The UW South Madison Partnership on South Park Street is home to several nonprofit organizations – Madison365 among them – as well as the University of Wisconsin’s Odyssey Project, the Neighborhood Law Clinic, financial literacy classes, self-care classes and many other Community Engagement programs.
And now it reflects its community connection more than the average office building, thanks to bright and vibrant murals designed by community artist Lilada Gee and painted by community members, alongside recently-installed photos by Hedi Lamarr Rudd.
“I was really excited to get picked to do this project because I’m both a UW grad and a product of the south side of Madison,” Gee said. “And oftentimes, entities come into our community, but they don’t include us. So the ability to be able to include images of people of color in this space is just a joy for me.”
The murals, spread throughout the space in the reception area, atrium, hallways and daycare room, are designed in Gee’s signature style, and not only represent the community but the specific people in it.
“I think what really gets lost in community is that we are built of individuals. Individual experiences, individual needs,” she said. “And that’s one thing I want to have reflected in this project is that let’s not forget that each individual person in the community has an expression, has a need.”
To that end, the faces are modeled on those of Odyssey Project graduates and other community members. One is even modeled on Rudd.
“I think it’s very powerful and important,” said Brenda Gonzalez, UW director of community relations. “What we hear very often from many people that visit our space is that we needed a little bit more homey, more welcoming features, and art that will feel like we’re here in community and welcoming community as well.”
The space was buzzing Thursday with a cadre of painters filling in the murals in vibrant colors donated by PPG Industries, a company that manufactures paint and other coatings.
“The PPG concept was to do kind of like a paint by number, which is super fun, but really different as an artist to kind of almost like turn my babies over to somebody else,” Gee said.
Many of those painting Thursday were people of color from UW, like computational chemist Desiree Bates.
“I think it’s important for kids to see color and people of color in everyday lives,” Bates said. “And so this is a really good way to promote women of color artists while still making and normalizing all different nationalities, in art and in everyday lives.”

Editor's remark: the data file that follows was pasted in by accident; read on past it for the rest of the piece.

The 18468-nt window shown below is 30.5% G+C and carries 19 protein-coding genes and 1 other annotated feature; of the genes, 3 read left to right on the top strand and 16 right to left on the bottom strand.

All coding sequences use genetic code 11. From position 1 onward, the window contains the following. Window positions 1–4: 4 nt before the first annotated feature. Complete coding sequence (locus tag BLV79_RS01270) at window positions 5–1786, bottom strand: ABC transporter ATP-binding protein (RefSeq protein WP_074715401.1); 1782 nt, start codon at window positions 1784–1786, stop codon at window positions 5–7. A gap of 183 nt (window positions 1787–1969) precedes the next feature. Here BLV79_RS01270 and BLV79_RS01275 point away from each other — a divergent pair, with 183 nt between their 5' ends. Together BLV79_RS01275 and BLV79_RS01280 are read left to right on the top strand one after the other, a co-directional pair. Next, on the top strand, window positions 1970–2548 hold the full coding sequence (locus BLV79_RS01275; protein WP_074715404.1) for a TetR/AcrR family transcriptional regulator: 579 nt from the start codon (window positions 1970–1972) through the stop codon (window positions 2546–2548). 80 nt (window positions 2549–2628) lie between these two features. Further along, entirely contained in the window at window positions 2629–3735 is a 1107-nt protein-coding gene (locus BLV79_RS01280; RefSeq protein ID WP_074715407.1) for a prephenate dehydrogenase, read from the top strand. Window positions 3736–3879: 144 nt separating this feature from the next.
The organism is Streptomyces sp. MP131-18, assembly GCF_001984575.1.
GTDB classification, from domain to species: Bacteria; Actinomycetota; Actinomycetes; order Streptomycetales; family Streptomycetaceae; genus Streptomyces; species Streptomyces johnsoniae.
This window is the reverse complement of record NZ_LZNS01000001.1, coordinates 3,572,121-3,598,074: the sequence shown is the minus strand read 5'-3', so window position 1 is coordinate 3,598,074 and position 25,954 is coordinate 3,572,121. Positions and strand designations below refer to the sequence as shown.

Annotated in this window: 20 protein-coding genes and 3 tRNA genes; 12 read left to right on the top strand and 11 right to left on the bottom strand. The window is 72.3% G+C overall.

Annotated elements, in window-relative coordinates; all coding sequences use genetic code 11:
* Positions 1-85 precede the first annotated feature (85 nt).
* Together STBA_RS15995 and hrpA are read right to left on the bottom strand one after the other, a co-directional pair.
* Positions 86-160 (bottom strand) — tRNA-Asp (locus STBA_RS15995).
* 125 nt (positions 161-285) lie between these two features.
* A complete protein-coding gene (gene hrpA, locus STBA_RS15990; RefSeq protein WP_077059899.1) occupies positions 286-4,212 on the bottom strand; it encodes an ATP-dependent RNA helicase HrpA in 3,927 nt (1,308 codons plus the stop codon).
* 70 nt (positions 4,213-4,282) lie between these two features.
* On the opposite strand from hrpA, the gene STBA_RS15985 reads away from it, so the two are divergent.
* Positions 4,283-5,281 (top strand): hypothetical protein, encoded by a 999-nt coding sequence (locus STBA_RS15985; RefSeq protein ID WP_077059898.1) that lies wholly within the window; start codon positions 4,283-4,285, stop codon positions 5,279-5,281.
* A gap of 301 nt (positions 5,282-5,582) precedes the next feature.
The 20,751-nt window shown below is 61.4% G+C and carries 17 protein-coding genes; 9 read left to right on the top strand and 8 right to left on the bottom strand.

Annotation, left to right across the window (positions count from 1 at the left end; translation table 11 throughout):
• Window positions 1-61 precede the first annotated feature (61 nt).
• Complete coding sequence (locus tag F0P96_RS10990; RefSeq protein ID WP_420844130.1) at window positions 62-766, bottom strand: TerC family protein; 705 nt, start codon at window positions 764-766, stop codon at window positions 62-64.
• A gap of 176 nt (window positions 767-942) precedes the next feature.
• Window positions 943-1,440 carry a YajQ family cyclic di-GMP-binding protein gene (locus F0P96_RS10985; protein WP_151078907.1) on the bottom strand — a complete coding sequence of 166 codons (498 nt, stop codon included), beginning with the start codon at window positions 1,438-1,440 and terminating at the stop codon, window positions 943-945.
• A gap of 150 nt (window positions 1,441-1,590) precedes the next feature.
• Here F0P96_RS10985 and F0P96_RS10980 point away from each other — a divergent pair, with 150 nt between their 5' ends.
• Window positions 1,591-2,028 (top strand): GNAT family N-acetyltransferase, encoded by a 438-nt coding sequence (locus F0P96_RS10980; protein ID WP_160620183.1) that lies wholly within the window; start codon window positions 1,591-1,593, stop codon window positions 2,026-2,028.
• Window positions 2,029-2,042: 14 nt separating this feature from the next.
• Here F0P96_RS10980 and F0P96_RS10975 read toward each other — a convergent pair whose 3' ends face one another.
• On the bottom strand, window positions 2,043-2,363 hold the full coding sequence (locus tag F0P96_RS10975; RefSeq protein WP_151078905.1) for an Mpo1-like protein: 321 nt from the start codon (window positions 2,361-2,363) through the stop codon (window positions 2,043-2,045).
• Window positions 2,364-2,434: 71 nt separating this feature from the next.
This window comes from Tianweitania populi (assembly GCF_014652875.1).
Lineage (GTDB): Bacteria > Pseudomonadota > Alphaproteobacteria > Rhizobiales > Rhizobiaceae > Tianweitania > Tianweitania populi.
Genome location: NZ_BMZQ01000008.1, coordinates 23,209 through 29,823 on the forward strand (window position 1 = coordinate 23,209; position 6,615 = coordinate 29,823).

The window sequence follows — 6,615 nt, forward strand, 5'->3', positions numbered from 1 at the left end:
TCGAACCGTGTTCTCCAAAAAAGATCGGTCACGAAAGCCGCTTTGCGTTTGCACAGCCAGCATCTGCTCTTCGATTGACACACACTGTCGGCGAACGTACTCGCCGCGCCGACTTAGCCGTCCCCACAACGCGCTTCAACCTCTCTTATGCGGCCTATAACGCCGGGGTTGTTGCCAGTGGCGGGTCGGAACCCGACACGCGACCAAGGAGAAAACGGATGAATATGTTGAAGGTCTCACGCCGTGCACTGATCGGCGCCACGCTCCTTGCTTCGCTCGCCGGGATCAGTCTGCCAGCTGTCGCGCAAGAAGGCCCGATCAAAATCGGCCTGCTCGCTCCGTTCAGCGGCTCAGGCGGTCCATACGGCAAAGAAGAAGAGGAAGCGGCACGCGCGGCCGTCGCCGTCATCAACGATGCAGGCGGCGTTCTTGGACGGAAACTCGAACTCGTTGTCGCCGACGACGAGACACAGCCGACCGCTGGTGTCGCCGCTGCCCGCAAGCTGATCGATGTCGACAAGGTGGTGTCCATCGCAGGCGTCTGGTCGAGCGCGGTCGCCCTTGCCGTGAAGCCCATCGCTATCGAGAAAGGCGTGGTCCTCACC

“You just get the urge to help,” said Shannon Brown, a graduate student in the Chemistry Department and the Bridge Program. “People are also helping me. And so if I continue this cycle, then it’s only fair.”
Gee said she also appreciated white folks chipping in.
“I’m hoping that appreciation of the beauty and the strength of these women is being seen through their eyes as they’re kind of having that hands-on experience of bringing them to life,” she said.
Gee’s journey to becoming a well-known community artist has been a quick one. After decades of leading nonprofits dedicated to helping Black women and girls through trauma, she just started publicly sharing digital artwork in 2018.
Just a few years later, she’s an in-demand artist around the area.
“I feel deep gratitude. And I feel it’s been God’s blessings,” she said. “Art is something that I did as a child when I was going through trauma. And I didn’t realize it at the time, but it was something that helped to sustain me during that difficult time. And then later in life, I didn’t think art was something that I could do as a job. Later in life, art came back to me as I was doing trauma work with kids, and I needed something to help kind of help me work through those feelings, how you leave it at the end of the day. And so I started doing art again. And so I really credit the young girls that I work with, who shared their stories and experiences with me, who brought me full circle back to art as a healer.”
Gee credits the State Street mural project – when the City of Madison invited artists to beautify the boarded-up storefronts following Black Lives Matter protests in 2020 – with taking her work “to the next level.”
“I was initially doing this digital art, and when (City of Madison Arts Program Administrator) Karin Wolff called me from the city to see if I would do a mural, I said yeah, but I didn’t own a can of paint. I didn’t own a brush. I probably hadn’t physically painted since I was in middle school. But I knew I was supposed to say yes,” Gee said. “I want to encourage people, young folks in particular, say yeah to things that you don’t feel perfect at, and just keep doing it. Keep doing it. And I learned so much from the young artists that I work with down on State Street, and so now I’m here and it’s a blessing. That’s all I can say.”
Gee’s murals and Rudd’s photos can both be seen during business hours and most weekends at the UW South Madison Partners, 2236 South Park Street in Madison.